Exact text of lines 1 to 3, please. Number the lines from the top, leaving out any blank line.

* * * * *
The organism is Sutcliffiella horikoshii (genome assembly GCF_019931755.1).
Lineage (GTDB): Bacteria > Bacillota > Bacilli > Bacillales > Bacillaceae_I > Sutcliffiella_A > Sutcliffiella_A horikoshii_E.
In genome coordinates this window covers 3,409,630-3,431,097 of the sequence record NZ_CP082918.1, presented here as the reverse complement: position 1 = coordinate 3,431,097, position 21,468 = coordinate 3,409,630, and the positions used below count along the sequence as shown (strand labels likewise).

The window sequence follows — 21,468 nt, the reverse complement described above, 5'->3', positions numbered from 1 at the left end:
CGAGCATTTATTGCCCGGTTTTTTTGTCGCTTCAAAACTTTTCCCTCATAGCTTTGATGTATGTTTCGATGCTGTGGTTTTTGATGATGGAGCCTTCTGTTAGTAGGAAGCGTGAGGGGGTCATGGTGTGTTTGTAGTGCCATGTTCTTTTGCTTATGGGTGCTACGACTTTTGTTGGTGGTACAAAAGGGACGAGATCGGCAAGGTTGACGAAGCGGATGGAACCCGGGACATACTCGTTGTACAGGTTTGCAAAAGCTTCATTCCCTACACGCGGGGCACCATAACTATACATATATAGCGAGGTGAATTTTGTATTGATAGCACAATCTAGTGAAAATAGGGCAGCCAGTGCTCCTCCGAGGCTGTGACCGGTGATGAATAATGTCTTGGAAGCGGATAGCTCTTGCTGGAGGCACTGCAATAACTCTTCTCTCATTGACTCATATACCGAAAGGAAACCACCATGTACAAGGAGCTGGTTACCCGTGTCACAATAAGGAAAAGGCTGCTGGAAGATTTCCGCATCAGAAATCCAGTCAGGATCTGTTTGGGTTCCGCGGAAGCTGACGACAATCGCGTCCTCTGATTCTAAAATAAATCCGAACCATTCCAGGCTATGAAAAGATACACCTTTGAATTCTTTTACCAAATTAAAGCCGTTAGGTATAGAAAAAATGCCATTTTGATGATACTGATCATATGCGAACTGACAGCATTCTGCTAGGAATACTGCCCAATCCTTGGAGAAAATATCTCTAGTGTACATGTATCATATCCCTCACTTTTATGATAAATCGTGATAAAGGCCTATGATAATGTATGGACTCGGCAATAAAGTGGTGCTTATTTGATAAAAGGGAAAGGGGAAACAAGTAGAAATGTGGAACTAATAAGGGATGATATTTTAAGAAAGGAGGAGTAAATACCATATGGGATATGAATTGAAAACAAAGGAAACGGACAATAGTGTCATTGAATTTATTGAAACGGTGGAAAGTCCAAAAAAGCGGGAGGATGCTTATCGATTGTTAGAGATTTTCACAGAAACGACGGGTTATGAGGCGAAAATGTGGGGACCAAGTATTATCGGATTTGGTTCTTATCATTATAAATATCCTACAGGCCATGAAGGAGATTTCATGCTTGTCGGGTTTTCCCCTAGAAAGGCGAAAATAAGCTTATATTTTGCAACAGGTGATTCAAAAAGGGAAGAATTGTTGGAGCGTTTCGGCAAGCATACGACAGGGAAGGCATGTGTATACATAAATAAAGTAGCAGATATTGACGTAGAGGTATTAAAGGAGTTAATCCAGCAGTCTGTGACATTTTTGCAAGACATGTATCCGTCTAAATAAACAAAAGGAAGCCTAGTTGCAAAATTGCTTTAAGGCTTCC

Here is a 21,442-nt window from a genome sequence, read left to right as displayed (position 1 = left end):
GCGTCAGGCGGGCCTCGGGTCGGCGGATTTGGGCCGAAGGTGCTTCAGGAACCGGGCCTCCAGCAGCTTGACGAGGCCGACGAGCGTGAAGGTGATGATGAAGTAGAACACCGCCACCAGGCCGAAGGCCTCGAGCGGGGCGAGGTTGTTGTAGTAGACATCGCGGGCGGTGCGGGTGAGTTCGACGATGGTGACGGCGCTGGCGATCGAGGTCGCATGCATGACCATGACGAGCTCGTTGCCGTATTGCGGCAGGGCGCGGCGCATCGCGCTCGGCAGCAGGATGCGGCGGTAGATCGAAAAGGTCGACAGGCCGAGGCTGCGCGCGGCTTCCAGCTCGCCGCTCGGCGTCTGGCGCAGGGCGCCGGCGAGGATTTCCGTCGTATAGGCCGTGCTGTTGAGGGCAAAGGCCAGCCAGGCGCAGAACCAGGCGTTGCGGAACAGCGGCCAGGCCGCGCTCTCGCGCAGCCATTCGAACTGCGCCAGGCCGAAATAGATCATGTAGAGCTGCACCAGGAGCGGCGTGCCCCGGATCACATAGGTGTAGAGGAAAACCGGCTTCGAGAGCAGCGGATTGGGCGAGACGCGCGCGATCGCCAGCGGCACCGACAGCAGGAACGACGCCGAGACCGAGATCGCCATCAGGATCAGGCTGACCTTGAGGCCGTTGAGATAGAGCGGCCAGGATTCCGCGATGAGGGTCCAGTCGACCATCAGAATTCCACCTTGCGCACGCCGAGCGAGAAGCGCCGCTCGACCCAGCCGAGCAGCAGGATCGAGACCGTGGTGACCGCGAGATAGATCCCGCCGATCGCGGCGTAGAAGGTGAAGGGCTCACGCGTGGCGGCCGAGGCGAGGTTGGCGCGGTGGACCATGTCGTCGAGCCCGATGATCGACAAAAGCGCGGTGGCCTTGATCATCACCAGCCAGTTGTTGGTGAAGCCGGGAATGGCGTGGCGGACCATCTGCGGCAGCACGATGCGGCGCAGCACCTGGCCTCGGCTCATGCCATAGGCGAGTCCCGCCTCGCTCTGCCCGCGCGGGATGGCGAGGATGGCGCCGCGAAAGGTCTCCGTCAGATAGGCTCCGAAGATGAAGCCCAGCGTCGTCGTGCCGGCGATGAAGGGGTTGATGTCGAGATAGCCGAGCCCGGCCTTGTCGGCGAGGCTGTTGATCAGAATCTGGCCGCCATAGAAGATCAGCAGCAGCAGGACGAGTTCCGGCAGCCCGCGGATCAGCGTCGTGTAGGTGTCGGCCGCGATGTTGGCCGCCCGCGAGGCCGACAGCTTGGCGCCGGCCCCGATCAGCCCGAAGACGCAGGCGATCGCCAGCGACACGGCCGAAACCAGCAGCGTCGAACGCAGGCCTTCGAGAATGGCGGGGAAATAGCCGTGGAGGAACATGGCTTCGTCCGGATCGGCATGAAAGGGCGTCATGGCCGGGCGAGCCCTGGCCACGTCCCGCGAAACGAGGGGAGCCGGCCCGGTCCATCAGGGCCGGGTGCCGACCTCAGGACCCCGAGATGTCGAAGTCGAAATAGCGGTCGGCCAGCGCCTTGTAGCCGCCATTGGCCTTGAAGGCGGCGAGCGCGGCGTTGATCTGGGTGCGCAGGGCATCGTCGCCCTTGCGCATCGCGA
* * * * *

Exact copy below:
The organism is Sutcliffiella horikoshii (genome assembly GCF_019931755.1).
Lineage (GTDB): Bacteria > Bacillota > Bacilli > Bacillales > Bacillaceae_I > Sutcliffiella_A > Sutcliffiella_A horikoshii_E.
In genome coordinates this window covers 3,409,630-3,431,097 of the sequence record NZ_CP082918.1, presented here as the reverse complement: position 1 = coordinate 3,431,097, position 21,468 = coordinate 3,409,630, and the positions used below count along the sequence as shown (strand labels likewise).